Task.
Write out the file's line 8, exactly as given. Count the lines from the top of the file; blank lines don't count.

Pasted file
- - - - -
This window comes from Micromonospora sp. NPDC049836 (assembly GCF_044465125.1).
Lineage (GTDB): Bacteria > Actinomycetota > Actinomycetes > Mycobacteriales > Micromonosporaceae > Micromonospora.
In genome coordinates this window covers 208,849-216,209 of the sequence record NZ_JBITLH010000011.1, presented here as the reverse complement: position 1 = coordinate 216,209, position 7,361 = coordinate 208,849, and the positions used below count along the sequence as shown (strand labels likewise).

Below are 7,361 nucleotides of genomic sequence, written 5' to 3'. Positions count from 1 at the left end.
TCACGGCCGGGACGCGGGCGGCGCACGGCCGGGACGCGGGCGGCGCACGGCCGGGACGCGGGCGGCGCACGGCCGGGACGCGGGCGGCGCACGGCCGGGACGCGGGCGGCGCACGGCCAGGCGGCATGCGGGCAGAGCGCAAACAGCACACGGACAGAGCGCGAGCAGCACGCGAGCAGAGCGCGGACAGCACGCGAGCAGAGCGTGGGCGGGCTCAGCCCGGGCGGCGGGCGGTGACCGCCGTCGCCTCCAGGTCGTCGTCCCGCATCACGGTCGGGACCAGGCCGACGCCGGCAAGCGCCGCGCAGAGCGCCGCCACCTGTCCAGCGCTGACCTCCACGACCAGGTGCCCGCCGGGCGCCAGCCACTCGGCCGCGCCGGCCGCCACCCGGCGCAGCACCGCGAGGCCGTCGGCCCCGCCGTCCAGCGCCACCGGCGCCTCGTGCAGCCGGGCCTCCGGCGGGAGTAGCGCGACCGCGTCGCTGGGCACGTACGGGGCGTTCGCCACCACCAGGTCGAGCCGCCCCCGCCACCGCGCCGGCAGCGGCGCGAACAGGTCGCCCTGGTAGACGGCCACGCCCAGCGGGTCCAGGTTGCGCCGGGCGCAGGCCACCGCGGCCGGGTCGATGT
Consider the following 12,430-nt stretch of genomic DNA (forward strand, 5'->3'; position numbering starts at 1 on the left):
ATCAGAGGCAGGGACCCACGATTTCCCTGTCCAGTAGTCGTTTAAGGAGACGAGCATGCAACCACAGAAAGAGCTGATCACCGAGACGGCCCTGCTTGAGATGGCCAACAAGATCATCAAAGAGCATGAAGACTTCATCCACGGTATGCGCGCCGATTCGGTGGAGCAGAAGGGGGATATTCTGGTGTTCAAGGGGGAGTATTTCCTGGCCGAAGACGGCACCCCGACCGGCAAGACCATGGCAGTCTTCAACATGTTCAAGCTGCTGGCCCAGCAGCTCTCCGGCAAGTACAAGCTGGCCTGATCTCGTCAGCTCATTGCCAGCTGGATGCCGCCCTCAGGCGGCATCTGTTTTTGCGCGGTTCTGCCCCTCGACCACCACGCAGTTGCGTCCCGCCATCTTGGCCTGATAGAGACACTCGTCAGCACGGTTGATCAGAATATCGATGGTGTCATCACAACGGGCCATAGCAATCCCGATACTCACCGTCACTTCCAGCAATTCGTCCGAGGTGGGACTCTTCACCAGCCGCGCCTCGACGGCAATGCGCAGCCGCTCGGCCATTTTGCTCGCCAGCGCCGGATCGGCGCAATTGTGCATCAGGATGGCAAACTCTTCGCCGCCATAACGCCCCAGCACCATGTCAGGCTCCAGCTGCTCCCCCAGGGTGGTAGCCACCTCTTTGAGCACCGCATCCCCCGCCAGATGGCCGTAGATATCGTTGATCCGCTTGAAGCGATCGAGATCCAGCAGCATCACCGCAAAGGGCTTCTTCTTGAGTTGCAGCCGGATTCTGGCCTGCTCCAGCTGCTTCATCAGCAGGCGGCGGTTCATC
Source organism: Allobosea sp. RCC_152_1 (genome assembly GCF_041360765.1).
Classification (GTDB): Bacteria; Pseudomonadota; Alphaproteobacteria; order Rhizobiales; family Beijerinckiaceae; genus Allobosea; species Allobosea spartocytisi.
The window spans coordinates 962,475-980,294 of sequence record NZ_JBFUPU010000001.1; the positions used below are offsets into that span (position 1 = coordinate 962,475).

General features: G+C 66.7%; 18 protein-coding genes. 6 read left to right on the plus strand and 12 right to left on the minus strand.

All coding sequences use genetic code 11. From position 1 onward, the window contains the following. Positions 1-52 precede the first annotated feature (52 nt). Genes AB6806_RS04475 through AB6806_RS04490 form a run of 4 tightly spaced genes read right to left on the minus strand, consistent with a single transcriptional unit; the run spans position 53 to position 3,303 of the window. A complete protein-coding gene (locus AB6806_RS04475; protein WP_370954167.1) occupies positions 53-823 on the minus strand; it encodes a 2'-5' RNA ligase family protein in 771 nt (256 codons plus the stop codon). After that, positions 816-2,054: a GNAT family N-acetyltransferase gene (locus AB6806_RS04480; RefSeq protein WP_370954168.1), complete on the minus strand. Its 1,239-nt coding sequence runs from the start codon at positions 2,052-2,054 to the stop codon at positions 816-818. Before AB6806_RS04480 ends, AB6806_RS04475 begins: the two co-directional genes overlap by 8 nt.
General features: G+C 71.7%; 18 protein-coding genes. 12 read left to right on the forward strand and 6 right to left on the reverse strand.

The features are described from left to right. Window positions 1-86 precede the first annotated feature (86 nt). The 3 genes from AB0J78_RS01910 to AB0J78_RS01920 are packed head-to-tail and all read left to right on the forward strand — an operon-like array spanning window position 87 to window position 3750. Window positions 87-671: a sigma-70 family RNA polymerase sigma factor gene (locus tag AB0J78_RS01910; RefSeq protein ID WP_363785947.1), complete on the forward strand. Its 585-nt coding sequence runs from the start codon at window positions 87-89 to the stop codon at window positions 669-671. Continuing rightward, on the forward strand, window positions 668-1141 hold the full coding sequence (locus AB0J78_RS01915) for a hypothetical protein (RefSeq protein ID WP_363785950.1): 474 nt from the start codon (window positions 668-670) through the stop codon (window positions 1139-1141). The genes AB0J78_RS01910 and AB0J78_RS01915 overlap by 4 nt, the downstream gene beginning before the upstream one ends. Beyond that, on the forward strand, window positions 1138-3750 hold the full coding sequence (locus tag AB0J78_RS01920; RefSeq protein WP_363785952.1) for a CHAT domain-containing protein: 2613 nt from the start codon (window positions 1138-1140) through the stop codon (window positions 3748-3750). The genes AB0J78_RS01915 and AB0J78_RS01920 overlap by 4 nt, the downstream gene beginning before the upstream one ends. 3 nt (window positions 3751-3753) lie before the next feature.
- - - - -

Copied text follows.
Source organism: Allobosea sp. RCC_152_1 (genome assembly GCF_041360765.1).